Explain and Send Screenshots Example
Google, instructional technology, Productivity, Web 2.0

Tech Tip Tuesday – Create and Annotate Screenshots on Any Computer (Free)

In the past, Skitch was my go-to app for creating annotated screenshots. Sadly, Evernote stopped supporting Skitch in 2015. As someone who uses a Mac, PC (Windows), and Chromebook, I’ve been searching for a free (or inexpensive) solution that works on all platforms. And, Explain and Send Screenshots is it!

What is Explain and Send Screenshots?

Explain and Send Screenshots is a free Google Chrome Extension. It works on any computer using the Google Chrome web browser. Unlike most extensions, Explain and Send Screenshots does not “Read and change all your data on the websites you visit”—making it a safer option.

How Does It Work?

Once you’ve added the Explain and Send Screenshots extension to Google Chrome, you can click on the extension’s icon (see image below) to take a screenshot (image) or screencast (video) of any webpage.

Explain and Send Screenshots Menu

You can also right-click on a webpage to quickly access the context menu.

Explain and Send Screenshots Right-Click Menu

No webpage, no problem. You can annotate on any image (.png or .jpeg) via the Open file… option.

What Are Its Features?

After you take your screenshot, you’ll have several annotation options: circle, square, arrow, line, draw, text, number (and text), highlight, and blur. Blur is especially useful for concealing sensitive information, like students’ names.

ESS Edit Options


Explain and Send Screenshots Example
Annotations Example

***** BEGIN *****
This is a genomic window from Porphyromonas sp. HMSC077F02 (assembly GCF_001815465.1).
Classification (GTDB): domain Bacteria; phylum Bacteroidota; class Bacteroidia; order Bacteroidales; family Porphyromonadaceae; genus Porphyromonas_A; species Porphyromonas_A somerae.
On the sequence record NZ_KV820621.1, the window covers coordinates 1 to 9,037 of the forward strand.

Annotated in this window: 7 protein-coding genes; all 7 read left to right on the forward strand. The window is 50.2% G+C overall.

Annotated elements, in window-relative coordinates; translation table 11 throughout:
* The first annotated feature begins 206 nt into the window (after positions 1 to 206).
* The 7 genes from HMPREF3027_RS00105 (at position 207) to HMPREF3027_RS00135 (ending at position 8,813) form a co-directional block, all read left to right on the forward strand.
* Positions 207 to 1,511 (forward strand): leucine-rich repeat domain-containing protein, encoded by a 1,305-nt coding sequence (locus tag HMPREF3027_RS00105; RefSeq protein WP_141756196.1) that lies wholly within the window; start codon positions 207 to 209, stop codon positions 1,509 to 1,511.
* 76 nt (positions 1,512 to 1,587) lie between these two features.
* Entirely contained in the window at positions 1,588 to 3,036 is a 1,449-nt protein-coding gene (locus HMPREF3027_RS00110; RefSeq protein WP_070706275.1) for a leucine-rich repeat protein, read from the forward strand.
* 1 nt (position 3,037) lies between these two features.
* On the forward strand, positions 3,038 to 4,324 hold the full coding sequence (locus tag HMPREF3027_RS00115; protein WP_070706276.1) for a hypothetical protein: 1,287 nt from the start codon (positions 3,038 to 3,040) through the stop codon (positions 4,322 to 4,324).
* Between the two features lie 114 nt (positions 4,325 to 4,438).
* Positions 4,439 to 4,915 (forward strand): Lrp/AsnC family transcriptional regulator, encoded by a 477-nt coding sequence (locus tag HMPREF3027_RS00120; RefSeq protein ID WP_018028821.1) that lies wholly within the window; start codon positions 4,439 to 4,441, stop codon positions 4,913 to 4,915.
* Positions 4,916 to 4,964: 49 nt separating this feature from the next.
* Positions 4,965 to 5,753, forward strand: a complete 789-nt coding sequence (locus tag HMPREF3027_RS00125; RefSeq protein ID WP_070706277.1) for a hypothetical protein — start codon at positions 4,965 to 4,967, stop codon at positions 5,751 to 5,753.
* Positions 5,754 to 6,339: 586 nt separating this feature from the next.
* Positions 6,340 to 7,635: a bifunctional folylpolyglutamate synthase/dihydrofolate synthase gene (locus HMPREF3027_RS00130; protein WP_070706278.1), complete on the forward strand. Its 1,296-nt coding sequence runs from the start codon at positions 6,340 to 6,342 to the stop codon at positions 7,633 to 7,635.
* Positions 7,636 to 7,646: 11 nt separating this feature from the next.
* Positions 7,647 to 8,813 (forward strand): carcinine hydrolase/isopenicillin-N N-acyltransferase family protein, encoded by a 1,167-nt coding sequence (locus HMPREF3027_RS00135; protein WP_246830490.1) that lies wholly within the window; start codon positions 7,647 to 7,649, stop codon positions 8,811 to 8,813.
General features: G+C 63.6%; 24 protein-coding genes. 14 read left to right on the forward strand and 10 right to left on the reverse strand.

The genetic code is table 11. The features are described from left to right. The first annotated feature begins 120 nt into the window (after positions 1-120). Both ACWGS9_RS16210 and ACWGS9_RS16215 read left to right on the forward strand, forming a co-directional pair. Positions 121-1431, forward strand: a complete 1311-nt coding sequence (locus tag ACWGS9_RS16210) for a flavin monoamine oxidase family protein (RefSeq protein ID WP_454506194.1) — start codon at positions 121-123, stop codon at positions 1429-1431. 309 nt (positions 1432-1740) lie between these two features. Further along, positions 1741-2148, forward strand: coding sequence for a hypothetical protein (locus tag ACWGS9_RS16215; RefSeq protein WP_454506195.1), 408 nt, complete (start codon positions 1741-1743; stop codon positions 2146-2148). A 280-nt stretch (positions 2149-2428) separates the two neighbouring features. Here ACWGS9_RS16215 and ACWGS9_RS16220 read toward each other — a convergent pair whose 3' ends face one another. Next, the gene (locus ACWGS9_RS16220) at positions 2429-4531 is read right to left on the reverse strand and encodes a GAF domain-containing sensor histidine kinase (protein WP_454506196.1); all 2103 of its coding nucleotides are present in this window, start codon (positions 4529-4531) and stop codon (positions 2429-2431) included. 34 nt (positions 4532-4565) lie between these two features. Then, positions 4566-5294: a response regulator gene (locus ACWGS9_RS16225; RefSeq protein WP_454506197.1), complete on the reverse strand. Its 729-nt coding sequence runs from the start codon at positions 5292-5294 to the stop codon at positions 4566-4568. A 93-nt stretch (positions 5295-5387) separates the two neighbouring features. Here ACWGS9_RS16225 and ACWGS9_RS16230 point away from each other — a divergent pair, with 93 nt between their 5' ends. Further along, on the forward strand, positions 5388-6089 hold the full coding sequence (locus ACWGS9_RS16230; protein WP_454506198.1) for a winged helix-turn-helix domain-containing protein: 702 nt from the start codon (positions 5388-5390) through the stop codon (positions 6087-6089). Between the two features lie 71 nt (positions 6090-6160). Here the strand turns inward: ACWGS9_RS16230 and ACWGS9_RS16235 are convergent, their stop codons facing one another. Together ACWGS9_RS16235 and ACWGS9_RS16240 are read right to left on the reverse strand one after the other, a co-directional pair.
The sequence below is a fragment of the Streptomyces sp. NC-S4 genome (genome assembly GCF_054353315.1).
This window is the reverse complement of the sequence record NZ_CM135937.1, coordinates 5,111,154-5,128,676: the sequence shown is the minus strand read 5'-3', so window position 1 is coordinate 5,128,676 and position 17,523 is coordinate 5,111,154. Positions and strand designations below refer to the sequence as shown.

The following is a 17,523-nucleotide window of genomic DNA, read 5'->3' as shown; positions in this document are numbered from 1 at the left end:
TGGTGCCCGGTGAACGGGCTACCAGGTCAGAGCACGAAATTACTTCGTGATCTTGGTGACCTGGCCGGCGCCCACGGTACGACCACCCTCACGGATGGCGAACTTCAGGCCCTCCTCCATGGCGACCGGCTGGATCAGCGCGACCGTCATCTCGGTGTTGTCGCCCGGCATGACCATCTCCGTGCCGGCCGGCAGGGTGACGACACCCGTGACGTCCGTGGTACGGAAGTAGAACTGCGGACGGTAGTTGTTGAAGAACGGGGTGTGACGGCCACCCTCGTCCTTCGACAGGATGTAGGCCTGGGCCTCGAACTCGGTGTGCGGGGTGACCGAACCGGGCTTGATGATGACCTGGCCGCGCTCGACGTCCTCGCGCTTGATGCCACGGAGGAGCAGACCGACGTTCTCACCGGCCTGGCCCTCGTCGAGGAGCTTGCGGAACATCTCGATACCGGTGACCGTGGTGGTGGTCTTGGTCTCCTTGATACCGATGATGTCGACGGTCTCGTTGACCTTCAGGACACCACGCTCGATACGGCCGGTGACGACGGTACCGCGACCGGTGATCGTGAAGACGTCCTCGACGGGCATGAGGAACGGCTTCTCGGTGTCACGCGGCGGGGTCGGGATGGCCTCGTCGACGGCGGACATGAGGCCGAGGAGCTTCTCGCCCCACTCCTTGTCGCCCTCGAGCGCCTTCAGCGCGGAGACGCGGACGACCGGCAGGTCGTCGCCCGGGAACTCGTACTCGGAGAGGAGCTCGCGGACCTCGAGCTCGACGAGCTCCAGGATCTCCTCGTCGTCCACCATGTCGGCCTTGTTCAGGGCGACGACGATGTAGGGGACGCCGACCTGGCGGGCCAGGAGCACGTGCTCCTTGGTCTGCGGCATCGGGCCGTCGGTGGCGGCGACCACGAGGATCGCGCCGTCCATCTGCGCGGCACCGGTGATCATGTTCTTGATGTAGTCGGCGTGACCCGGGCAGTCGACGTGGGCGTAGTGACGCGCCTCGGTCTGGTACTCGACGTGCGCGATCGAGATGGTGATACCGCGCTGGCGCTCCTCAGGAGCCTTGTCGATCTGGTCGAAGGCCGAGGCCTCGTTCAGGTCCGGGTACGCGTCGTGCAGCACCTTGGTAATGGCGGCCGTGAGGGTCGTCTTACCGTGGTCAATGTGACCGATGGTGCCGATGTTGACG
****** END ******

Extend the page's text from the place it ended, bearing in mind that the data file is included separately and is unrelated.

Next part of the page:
When you’re done annotating, you can copy/download/save the screenshot (image) as a .png or .jpeg (image format can be changed under options). Screenshots (image) can also be saved as .pdf using Chrome’s Print… > Save as PDF option. Screencasts (video) are saved as .webm, which can be viewed in any web browser or VLC (media player). They can also be easily uploaded to YouTube.

ESS Share Options

Kaltura and Chrome icons
Distance Ed, Google, Presentation, Video

Important News Regarding Kaltura and Chrome

Google Chrome has been making some updates recently that will directly effect your use of Kaltura in that browser.  Per Kaltura,

As of the latest version of Chrome (42), released last week, Google has decided to block Java by default, as described here: https://java.com/en/download/faq/chrome.xml
This means that the Kaltura Screen Recorder will not function in instances of Chrome that have recently been installed or which have auto-updated to the latest version. The Kaltura Screen Recorder continues to function properly in all other major browsers.
In order to ensure that your Screen Recorder continues to work properly in Chrome (42), please authorize Chrome to use Java, at this link: chrome://flags/#enable-npapi – and click “Enable” (as shown below).
…Please note that Google plans to cease allowing Java functionality in Chrome in September 2015. We will keep you updated regarding our plans for this, later this year.
If you use the Kaltura Screen Recorder you may want to consider using another browser such as Firefox.  If you have any questions or concerns please contact your instructional technologist.